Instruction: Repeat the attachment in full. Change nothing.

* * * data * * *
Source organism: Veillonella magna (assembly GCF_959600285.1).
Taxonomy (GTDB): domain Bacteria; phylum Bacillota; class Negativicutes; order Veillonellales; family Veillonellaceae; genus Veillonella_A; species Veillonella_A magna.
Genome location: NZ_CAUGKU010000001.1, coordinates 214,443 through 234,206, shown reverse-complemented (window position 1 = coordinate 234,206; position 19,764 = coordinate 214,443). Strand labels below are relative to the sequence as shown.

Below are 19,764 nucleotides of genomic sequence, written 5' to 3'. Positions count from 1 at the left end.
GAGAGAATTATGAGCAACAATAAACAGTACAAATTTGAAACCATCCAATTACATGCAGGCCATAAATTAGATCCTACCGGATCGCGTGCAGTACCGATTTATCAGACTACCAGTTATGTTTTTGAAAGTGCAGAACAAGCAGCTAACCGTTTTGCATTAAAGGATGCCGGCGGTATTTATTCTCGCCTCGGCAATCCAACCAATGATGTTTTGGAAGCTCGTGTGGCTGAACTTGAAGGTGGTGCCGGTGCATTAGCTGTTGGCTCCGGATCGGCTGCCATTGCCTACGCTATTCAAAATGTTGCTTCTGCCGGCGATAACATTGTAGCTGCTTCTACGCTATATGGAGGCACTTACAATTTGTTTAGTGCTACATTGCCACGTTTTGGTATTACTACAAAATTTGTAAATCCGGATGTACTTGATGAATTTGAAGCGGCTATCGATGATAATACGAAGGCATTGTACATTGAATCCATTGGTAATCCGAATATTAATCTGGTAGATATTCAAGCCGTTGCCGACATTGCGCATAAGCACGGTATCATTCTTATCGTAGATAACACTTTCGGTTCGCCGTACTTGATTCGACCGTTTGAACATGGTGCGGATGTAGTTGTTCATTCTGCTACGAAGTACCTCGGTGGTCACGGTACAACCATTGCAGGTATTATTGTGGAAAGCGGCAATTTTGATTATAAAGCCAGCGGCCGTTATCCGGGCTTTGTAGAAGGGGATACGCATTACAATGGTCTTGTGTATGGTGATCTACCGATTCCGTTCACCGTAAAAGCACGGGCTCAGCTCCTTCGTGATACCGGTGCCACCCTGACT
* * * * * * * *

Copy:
Source organism: Veillonella magna (assembly GCF_959600285.1).
Taxonomy (GTDB): domain Bacteria; phylum Bacillota; class Negativicutes; order Veillonellales; family Veillonellaceae; genus Veillonella_A; species Veillonella_A magna.
Genome location: NZ_CAUGKU010000001.1, coordinates 214,443 through 234,206, shown reverse-complemented (window position 1 = coordinate 234,206; position 19,764 = coordinate 214,443). Strand labels below are relative to the sequence as shown.

Below are 19,764 nucleotides of genomic sequence, written 5' to 3'. Positions count from 1 at the left end.
GAGAGAATTATGAGCAACAATAAACAGTACAAATTTGAAACCATCCAATTACATGCAGGCCATAAATTAGATCCTACCGGATCGCGTGCAGTACCGATTTATCAGACTACCAGTTATGTTTTTGAAAGTGCAGAACAAGCAGCTAACCGTTTTGCATTAAAGGATGCCGGCGGTATTTATTCTCGCCTCGGCAATCCAACCAATGATGTTTTGGAAGCTCGTGTGGCTGAACTTGAAGGTGGTGCCGGTGCATTAGCTGTTGGCTCCGGATCGGCTGCCATTGCCTACGCTATTCAAAATGTTGCTTCTGCCGGCGATAACATTGTAGCTGCTTCTACGCTATATGGAGGCACTTACAATTTGTTTAGTGCTACATTGCCACGTTTTGGTATTACTACAAAATTTGTAAATCCGGATGTACTTGATGAATTTGAAGCGGCTATCGATGATAATACGAAGGCATTGTACATTGAATCCATTGGTAATCCGAATATTAATCTGGTAGATATTCAAGCCGTTGCCGACATTGCGCATAAGCACGGTATCATTCTTATCGTAGATAACACTTTCGGTTCGCCGTACTTGATTCGACCGTTTGAACATGGTGCGGATGTAGTTGTTCATTCTGCTACGAAGTACCTCGGTGGTCACGGTACAACCATTGCAGGTATTATTGTGGAAAGCGGCAATTTTGATTATAAAGCCAGCGGCCGTTATCCGGGCTTTGTAGAAGGGGATACGCATTACAATGGTCTTGTGTATGGTGATCTACCGATTCCGTTCACCGTAAAAGCACGGGCTCAGCTCCTTCGTGATACCGGTGCCACCCTGACT